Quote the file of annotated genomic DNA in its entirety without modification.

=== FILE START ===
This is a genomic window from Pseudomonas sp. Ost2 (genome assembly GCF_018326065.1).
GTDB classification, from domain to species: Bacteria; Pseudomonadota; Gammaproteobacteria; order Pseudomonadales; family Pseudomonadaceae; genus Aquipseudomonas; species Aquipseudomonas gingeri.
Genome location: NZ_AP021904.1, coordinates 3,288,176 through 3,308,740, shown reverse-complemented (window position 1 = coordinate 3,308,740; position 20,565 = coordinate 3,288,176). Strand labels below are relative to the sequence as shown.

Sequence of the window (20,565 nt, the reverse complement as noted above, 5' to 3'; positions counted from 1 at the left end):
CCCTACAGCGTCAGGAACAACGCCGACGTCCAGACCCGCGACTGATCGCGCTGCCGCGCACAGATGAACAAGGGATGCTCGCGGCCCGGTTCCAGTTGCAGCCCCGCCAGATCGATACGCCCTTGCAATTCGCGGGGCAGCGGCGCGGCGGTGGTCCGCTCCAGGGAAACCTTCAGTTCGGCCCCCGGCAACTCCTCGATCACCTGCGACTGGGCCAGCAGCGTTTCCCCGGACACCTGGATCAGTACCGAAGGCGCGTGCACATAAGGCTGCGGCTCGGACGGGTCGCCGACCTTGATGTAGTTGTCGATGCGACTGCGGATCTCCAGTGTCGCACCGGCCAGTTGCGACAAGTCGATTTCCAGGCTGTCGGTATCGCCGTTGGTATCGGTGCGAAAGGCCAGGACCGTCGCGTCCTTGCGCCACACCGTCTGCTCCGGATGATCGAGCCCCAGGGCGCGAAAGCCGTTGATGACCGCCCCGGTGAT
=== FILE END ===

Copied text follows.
This is a genomic window from Pseudomonas sp. Ost2 (genome assembly GCF_018326065.1).
GTDB classification, from domain to species: Bacteria; Pseudomonadota; Gammaproteobacteria; order Pseudomonadales; family Pseudomonadaceae; genus Aquipseudomonas; species Aquipseudomonas gingeri.
Genome location: NZ_AP021904.1, coordinates 3,288,176 through 3,308,740, shown reverse-complemented (window position 1 = coordinate 3,308,740; position 20,565 = coordinate 3,288,176). Strand labels below are relative to the sequence as shown.

Sequence of the window (20,565 nt, the reverse complement as noted above, 5' to 3'; positions counted from 1 at the left end):
CCCTACAGCGTCAGGAACAACGCCGACGTCCAGACCCGCGACTGATCGCGCTGCCGCGCACAGATGAACAAGGGATGCTCGCGGCCCGGTTCCAGTTGCAGCCCCGCCAGATCGATACGCCCTTGCAATTCGCGGGGCAGCGGCGCGGCGGTGGTCCGCTCCAGGGAAACCTTCAGTTCGGCCCCCGGCAACTCCTCGATCACCTGCGACTGGGCCAGCAGCGTTTCCCCGGACACCTGGATCAGTACCGAAGGCGCGTGCACATAAGGCTGCGGCTCGGACGGGTCGCCGACCTTGATGTAGTTGTCGATGCGACTGCGGATCTCCAGTGTCGCACCGGCCAGTTGCGACAAGTCGATTTCCAGGCTGTCGGTATCGCCGTTGGTATCGGTGCGAAAGGCCAGGACCGTCGCGTCCTTGCGCCACACCGTCTGCTCCGGATGATCGAGCCCCAGGGCGCGAAAGCCGTTGATGACCGCCCCGGTGAT